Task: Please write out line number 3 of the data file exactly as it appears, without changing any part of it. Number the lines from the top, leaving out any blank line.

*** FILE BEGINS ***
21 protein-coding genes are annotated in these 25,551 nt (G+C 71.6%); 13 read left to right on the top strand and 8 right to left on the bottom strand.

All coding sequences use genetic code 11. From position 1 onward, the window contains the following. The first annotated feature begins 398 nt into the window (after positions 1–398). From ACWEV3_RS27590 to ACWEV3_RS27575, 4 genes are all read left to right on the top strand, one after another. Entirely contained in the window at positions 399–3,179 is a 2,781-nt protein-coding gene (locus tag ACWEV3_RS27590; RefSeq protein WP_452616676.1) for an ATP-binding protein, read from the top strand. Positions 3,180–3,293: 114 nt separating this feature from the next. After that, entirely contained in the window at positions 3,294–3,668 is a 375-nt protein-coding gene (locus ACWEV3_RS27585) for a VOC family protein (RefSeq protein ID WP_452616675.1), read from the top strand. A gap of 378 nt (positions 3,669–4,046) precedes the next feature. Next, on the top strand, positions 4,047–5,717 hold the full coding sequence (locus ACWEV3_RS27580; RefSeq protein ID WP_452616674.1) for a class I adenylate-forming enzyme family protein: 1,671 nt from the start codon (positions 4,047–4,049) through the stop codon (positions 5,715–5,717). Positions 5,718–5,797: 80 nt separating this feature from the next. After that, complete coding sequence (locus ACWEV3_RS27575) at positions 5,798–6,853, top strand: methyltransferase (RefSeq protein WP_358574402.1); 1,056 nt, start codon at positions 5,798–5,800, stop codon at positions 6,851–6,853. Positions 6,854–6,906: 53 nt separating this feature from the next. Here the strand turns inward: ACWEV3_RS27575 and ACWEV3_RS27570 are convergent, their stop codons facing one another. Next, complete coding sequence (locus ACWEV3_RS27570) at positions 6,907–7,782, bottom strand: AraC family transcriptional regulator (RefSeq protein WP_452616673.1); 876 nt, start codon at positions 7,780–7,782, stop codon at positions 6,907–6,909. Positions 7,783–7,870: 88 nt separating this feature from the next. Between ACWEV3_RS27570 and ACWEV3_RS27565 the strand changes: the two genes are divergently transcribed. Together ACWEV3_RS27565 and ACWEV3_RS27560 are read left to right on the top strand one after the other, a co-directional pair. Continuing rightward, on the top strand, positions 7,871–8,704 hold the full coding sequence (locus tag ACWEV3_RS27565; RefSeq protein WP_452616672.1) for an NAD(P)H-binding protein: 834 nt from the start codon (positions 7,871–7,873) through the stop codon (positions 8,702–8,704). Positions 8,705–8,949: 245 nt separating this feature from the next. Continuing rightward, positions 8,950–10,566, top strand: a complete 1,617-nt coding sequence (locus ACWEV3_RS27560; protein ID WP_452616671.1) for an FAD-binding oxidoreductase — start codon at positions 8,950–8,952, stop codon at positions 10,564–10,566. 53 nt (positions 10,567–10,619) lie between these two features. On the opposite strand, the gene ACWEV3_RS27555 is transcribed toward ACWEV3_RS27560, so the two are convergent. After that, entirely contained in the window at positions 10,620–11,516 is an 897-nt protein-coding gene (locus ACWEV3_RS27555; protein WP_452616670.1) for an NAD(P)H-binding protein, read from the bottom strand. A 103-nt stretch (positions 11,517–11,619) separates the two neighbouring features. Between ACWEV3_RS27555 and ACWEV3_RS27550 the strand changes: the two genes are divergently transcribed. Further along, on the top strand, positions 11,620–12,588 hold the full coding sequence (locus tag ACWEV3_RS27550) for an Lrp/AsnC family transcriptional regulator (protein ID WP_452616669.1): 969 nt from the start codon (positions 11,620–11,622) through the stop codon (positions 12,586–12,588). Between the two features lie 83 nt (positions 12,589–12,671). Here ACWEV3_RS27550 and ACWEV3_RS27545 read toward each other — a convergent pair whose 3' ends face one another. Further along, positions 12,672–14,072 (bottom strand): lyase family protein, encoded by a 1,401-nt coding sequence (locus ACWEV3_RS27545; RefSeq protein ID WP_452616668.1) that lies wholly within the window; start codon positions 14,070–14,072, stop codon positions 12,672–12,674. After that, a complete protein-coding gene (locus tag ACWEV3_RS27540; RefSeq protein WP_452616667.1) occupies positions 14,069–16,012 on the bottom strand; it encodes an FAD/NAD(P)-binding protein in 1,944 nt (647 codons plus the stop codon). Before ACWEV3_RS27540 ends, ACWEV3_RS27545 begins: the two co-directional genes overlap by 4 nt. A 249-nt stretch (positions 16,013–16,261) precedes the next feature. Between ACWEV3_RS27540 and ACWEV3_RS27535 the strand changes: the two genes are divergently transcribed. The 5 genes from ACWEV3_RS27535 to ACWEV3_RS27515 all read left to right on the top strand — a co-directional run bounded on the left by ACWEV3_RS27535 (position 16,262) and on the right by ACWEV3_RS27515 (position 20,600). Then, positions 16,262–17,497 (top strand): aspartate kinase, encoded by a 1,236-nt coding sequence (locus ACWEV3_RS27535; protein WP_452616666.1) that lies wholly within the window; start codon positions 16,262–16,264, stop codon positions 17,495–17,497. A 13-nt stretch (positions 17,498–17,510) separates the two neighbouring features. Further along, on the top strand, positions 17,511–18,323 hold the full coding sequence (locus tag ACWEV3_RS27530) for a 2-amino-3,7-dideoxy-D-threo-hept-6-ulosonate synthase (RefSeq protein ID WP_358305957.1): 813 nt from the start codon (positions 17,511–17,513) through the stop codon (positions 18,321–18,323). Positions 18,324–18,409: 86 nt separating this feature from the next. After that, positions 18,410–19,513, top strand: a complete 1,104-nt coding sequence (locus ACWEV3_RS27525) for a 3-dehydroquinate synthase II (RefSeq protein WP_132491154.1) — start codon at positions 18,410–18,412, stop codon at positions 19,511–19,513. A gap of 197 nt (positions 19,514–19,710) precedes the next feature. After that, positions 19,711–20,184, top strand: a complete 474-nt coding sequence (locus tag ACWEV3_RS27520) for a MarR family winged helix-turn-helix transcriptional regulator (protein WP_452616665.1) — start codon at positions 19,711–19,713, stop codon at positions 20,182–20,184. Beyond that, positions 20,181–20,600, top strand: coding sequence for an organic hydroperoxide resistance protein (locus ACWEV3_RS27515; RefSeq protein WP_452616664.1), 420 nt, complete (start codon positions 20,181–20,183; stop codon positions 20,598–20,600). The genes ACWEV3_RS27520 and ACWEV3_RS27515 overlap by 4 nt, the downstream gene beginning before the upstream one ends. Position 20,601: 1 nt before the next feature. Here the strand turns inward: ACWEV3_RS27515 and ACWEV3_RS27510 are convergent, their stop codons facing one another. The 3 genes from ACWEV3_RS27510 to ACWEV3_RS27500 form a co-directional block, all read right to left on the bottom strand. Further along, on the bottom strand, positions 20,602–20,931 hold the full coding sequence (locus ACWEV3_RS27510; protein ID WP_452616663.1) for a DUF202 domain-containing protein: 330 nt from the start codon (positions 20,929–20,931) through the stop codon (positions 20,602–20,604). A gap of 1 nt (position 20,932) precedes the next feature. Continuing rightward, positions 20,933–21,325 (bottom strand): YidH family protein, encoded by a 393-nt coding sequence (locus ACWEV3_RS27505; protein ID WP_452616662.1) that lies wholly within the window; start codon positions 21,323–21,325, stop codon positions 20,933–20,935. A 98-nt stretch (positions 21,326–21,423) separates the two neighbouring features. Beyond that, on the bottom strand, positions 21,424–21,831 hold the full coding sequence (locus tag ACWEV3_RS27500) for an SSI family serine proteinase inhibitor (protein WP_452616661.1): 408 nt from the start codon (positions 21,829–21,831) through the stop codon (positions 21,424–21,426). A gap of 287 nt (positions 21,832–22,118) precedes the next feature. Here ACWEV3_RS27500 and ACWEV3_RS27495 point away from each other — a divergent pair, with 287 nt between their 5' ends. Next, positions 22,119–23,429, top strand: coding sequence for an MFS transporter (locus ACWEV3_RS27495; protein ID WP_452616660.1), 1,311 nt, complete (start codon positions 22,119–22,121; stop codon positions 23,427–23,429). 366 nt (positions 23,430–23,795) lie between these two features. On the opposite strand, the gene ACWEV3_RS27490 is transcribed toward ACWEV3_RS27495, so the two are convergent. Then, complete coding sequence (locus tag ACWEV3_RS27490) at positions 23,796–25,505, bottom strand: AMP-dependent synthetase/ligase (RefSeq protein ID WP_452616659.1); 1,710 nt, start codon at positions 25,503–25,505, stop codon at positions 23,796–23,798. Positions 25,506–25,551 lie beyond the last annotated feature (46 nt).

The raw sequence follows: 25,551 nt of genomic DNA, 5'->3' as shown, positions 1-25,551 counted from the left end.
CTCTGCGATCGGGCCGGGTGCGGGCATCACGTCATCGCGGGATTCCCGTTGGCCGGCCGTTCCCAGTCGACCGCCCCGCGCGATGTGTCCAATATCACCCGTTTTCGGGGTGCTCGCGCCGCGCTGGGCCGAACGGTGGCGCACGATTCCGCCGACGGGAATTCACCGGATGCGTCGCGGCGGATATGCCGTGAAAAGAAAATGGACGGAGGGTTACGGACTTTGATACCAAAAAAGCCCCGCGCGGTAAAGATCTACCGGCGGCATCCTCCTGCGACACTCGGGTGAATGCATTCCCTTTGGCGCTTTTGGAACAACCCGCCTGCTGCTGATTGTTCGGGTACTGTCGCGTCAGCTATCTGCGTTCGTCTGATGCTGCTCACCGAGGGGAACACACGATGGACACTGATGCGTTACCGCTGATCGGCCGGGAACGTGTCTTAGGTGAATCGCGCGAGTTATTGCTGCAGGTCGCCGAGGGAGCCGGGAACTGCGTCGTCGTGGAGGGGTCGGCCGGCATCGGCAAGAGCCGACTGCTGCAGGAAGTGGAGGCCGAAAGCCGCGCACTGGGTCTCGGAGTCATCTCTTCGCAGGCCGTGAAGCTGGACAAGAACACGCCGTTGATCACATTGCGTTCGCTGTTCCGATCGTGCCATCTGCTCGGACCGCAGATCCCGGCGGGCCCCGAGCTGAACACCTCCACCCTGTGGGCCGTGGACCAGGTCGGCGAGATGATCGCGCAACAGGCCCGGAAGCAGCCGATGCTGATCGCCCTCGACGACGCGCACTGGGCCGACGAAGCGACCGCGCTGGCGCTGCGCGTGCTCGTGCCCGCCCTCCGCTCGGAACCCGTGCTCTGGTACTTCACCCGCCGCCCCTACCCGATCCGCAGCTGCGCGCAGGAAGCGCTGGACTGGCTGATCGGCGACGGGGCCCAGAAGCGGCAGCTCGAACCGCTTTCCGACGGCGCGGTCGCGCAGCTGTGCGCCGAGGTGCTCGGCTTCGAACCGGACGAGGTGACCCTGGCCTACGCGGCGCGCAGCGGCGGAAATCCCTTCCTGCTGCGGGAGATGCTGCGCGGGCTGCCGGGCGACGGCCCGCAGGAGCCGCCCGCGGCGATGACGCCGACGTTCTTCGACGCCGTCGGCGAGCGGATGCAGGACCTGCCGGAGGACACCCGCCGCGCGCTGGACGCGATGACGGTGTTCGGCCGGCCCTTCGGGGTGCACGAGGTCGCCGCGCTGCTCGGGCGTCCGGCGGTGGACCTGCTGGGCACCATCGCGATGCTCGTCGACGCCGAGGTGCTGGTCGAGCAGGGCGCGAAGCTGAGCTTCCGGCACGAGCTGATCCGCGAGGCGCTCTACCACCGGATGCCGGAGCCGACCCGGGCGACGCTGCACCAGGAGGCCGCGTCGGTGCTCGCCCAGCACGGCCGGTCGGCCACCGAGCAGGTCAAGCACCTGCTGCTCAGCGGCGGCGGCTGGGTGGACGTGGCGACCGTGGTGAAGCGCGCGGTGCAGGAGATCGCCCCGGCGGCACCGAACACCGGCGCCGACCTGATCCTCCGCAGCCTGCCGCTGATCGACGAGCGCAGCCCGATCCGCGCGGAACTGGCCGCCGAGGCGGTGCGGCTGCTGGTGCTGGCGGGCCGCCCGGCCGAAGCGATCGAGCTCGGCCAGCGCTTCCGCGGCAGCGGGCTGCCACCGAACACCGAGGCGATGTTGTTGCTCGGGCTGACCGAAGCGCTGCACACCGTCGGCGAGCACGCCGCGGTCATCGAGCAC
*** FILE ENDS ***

The raw sequence follows: 25,551 nt of genomic DNA, 5'->3' as shown, positions 1-25,551 counted from the left end.